Aussie TV star has ‘months to live’
Former SeaChange star Tom Long has revealed he's dying from terminal blood cancer, having been given a prognosis of just three months to live back in December 2018.
The actor, 50, made the shocking revelation during an interview with Lisa Wilkinson on The Sunday Project last night. It was the first time viewers will have seen him in years following his acclaimed role as Angus in SeaChange and films including The Dish, Two Hands and The Book of Revelation.
Long's career came to a sudden halt in 2012, when he collapsed on stage during a performance at the Sydney Opera House. Those in the audience at the time described it as an "awful moment" that saw Long's cast members "carry him out" to an ambulance.
He hasn't acted since. The collapse came as he had just started treatment for multiple myeloma, an incurable blood cancer that attacks the immune system.
It's a terminal illness, and Long discovered back when he was first diagnosed that the usual prognosis is death within two to three years.
That was almost seven years ago, and since then, Long has gone through chemotherapy, bone marrow transplants and natural therapies in a bid to beat the odds.
In December last year came more heartbreaking news: Long's doctor told him he had between three and twelve months left to live.
He had entered palliative care when his doctor recently put him forward for a new medical trial that could reboot his immune system - if selected, he'll be one of just 18 people to take part.
The trial would see Long's T cells harvested and genetically modified to then attack his cancer cells. It's a therapy that's already seen success treating other types of blood cancer.
"My chances elsewhere are not that good, so I don't really have a choice," Long said of the trial.
"I'm very aware that I could be taken any time, but it's the hope I think. I go for hope."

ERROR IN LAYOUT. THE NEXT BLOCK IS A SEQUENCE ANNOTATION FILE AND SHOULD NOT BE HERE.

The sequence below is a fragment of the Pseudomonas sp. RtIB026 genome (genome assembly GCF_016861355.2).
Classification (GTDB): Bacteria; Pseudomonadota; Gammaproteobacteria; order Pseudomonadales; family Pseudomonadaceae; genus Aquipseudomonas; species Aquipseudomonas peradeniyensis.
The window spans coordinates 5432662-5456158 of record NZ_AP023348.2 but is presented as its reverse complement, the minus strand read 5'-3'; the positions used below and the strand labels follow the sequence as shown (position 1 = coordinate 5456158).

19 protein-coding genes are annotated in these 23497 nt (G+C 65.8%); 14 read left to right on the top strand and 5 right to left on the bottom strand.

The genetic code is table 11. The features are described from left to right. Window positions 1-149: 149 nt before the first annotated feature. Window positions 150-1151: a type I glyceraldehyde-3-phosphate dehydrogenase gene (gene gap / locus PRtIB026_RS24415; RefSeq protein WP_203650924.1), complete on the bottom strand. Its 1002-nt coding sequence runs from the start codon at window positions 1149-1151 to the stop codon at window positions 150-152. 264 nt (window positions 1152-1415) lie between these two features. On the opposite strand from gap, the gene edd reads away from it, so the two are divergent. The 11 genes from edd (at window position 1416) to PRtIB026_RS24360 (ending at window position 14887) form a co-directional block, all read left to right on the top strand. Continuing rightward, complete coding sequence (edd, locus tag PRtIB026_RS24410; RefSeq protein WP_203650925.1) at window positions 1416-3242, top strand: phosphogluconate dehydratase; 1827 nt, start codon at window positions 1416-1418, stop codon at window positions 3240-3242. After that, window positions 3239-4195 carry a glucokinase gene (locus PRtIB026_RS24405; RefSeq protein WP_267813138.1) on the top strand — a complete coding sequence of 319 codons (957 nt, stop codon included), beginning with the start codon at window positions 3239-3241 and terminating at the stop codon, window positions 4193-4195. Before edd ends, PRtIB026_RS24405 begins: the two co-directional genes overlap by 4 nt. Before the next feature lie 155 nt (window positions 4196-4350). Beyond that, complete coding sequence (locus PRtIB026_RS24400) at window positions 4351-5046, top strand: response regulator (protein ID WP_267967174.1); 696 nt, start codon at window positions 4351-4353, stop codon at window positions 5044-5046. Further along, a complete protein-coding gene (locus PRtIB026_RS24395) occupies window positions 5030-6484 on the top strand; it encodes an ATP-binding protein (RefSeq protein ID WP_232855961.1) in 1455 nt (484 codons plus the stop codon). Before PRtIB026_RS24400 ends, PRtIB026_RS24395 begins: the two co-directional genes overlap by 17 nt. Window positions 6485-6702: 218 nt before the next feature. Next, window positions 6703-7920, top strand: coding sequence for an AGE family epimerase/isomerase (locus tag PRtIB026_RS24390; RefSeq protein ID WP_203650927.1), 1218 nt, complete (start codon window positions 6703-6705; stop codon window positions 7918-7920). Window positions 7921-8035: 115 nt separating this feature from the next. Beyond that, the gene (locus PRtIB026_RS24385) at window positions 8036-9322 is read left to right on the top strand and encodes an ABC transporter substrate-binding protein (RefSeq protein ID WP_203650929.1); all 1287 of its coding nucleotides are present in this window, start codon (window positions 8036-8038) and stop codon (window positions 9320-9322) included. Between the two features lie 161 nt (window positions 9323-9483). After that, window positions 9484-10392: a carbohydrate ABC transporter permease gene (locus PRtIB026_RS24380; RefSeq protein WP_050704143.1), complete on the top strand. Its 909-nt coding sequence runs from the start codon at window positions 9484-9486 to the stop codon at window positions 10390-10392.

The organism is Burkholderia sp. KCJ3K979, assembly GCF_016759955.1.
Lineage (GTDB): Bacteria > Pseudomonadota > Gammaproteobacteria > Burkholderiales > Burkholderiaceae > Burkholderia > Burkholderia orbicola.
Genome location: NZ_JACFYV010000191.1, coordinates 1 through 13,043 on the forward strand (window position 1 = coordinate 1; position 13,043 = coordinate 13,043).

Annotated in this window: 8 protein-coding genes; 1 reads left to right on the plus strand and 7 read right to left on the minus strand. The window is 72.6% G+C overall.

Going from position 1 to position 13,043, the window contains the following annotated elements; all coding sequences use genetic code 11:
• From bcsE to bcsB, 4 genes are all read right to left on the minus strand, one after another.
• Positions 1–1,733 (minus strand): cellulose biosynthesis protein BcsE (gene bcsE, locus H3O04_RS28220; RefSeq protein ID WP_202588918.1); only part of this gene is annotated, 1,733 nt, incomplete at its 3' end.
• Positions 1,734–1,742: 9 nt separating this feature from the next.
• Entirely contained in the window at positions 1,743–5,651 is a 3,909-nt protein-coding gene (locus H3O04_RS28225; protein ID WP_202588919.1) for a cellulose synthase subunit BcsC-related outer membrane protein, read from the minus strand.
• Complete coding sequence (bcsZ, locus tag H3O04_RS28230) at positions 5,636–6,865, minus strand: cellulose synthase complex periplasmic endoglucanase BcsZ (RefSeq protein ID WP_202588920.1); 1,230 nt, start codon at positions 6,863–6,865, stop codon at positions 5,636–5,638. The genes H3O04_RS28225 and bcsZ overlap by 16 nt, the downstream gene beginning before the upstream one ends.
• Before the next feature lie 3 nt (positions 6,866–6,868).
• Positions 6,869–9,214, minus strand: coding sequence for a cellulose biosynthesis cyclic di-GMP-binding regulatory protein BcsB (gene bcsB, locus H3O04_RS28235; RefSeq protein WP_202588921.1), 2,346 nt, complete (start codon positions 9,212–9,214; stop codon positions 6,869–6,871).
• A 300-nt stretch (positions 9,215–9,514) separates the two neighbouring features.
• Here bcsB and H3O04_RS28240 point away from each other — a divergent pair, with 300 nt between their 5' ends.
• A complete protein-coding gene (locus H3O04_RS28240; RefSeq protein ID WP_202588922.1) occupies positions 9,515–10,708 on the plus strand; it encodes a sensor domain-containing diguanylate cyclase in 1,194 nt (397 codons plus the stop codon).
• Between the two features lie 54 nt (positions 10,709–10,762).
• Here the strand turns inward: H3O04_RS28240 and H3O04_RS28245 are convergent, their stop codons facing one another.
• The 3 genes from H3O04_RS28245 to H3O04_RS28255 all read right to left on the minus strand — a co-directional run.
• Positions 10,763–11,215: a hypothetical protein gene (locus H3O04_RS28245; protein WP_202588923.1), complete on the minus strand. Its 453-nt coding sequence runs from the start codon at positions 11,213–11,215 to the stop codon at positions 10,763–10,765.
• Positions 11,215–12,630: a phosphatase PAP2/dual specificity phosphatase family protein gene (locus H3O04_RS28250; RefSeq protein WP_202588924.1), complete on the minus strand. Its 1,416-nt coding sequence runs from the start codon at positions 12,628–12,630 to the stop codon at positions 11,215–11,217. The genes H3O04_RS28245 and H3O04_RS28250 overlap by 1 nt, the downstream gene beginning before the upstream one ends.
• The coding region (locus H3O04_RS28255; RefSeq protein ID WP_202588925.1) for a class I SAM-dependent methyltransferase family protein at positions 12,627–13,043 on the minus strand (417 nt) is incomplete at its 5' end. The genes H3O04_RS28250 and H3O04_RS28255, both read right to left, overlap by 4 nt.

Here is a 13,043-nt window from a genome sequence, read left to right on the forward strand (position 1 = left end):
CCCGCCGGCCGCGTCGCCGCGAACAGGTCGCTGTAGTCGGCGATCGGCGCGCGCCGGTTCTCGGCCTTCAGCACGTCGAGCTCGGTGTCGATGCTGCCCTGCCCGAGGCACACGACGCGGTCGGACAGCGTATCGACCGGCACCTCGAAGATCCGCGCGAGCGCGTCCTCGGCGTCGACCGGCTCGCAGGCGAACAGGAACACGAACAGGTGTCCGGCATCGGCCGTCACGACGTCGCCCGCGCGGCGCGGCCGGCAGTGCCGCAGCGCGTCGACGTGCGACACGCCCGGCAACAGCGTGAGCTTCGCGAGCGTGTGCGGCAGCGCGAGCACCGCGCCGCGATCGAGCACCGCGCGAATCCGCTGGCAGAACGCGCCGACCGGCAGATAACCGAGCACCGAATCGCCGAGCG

Long and his family head to the US for his medical trial this week. Through his intense health battle, the actor has found love: He married partner Rebecca Fleming last month just two days after he left intensive care.
"We took so long to get together," he explained, choking back tears. "I didn't want to put Bec through it."
Despite his grim diagnosis, Long said that his overwhelming emotion was one of gratitude.
"Really grateful. How beautiful people are, how beautiful what I've got is, how beautiful life is. Because it can be taken away like that."
Fans and colleagues have voiced their support for Long in the wake of last night's interview:
Had the honour of working with Tom Long on SeaChange. Wonderful actor, natural comic. Always the heart of any film or TV show he was in. God speed, mate. https://t.co/lMVwuPF5Lw— Adam Zwar (@adamzwar) March 24, 2019
Tom Long, you are an absolute legend. You have brought us so much joy...and how beautiful to know of your joyful ❤️ wife and family. Knock it out of the park mate!! Your many fans are with you at every step 🙏🙏 #TheProjectTV @theprojecttv pic.twitter.com/vEoTxHLFyI— Virginia Gordon (@chatsbury) March 24, 2019
We're sending all our love and strength to our beautiful friend Tom Long and his family.— Working Dog (@workingdogprod) March 24, 2019
You can help bring groundbreaking blood cancer therapies to Australia by supporting the incredible @SnowdomeAU Foundation, at https://t.co/MjmCXMvBxU https://t.co/OXCp7x63l3
The usually private actor shared his story publicly to help raise awareness for the work of the Snowdome Foundation, an organisation that raises much-needed funds for blood cancer research. You can donate here.